It's 2018, and maybe you have itchy feet. You want to quit banking and go into consulting, or fintech, or private equity, or do something completely different.
Are you sure this is such a good idea though? A forgotten report issued last year from Bernstein research might make you think again, and stick with banking for a few more years at least.
You might fancy becoming an accountant or a broadcaster or a civil servant instead of going into banking. If so, you'll still earn a lot less than if you leave university and achieve a front office banking job. Admittedly, it shouldn't be about the money, but the discrepancy is probably big enough to make you stop and think: Bernstein says entry-level banking jobs pay three times the average entry level pay for other sectors in the UK.
Bernstein's most exciting chart (below) suggests that if you can stick it out beyond the mid-VP level, it will be worth it.
By the age of 30 you should, cumulatively, have earned $1m in front office banking. Thereafter, cumulative pay increases exponentially. By the age of 34, you should (cumulatively again) have earned $2m. If you can stick it out until the age of 42, Bernstein says you'll have earned nearly $6m over your banking career. Do you really want to quit aged 27 for a small and ultimately unsuccessful tech firm? I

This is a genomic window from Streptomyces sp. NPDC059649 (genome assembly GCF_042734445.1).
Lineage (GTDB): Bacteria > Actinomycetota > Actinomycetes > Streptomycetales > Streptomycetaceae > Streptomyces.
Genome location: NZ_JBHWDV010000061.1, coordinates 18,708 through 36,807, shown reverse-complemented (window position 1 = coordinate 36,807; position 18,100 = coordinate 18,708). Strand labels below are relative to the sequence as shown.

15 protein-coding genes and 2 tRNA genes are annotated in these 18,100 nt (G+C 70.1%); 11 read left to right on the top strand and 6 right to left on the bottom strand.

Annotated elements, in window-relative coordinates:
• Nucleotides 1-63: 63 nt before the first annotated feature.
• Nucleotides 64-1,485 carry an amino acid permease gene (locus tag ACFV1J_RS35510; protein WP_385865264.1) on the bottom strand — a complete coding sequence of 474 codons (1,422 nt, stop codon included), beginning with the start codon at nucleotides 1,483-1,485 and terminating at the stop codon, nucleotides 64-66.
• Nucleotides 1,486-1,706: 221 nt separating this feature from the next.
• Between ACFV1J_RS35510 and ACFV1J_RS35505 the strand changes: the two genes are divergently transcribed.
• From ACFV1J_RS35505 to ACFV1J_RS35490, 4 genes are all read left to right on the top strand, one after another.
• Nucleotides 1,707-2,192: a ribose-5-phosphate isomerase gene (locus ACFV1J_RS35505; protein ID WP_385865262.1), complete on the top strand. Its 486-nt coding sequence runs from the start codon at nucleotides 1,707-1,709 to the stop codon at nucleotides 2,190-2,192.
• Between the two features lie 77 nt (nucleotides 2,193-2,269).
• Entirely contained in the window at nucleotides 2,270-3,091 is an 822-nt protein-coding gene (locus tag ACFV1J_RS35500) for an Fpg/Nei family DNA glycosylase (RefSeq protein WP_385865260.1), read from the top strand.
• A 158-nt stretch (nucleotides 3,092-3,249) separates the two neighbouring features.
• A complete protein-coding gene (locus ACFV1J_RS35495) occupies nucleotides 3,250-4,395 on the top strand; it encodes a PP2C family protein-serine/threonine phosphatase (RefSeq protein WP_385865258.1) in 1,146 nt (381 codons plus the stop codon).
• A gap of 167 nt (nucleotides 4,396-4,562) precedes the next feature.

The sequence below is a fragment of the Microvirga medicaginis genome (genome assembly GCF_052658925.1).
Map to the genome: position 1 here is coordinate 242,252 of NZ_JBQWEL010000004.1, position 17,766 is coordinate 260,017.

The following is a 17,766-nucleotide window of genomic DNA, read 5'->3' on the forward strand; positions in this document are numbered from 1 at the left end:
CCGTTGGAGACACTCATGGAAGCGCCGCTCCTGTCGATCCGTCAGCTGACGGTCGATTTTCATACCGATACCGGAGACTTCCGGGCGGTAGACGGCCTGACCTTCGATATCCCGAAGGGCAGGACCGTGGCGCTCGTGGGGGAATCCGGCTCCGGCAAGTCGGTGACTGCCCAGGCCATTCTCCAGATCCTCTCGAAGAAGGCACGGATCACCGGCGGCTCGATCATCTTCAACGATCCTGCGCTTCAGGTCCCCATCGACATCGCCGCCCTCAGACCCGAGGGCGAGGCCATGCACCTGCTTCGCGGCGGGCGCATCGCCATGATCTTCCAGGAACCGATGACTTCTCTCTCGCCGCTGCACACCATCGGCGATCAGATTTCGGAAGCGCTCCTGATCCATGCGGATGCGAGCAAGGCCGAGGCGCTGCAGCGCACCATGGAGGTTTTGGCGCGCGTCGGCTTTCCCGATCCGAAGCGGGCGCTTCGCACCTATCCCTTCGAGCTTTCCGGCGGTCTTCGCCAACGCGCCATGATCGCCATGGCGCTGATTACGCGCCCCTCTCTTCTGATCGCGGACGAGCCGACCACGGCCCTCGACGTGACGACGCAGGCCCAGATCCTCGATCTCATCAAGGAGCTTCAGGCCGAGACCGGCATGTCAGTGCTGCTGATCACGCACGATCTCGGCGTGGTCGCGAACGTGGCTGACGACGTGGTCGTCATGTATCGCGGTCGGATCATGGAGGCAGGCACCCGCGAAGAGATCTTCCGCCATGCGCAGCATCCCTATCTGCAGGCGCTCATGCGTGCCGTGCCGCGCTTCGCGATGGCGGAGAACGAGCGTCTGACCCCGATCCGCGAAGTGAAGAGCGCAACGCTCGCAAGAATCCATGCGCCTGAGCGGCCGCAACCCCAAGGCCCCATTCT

Don't assume that just because you get a 'banking job' you'll be paid this sort of money though.
As the charts below show, hardly anyone in finance works in front office investment banking (IB) (ie. in sales, trading, M&A or capital markets), and those who don't aren't paid much more than people doing something entirely different. Most people who work in banks are working in the retail or commercial banking sectors. Even within investment banks there at least twice as many people working in support roles in the back and middle office as there are in the highly paid front office jobs. These jobs don't pay nearly as much.